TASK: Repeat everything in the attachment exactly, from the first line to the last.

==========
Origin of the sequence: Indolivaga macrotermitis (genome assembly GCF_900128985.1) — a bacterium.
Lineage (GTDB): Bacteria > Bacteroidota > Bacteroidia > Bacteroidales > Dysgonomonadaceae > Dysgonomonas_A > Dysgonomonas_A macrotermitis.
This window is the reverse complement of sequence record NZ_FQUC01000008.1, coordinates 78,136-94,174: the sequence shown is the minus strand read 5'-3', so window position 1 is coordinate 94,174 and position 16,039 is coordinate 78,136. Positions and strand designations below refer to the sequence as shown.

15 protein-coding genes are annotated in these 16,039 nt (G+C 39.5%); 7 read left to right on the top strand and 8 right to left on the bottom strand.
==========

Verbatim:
Origin of the sequence: Indolivaga macrotermitis (genome assembly GCF_900128985.1) — a bacterium.
Lineage (GTDB): Bacteria > Bacteroidota > Bacteroidia > Bacteroidales > Dysgonomonadaceae > Dysgonomonas_A > Dysgonomonas_A macrotermitis.
This window is the reverse complement of sequence record NZ_FQUC01000008.1, coordinates 78,136-94,174: the sequence shown is the minus strand read 5'-3', so window position 1 is coordinate 94,174 and position 16,039 is coordinate 78,136. Positions and strand designations below refer to the sequence as shown.

15 protein-coding genes are annotated in these 16,039 nt (G+C 39.5%); 7 read left to right on the top strand and 8 right to left on the bottom strand.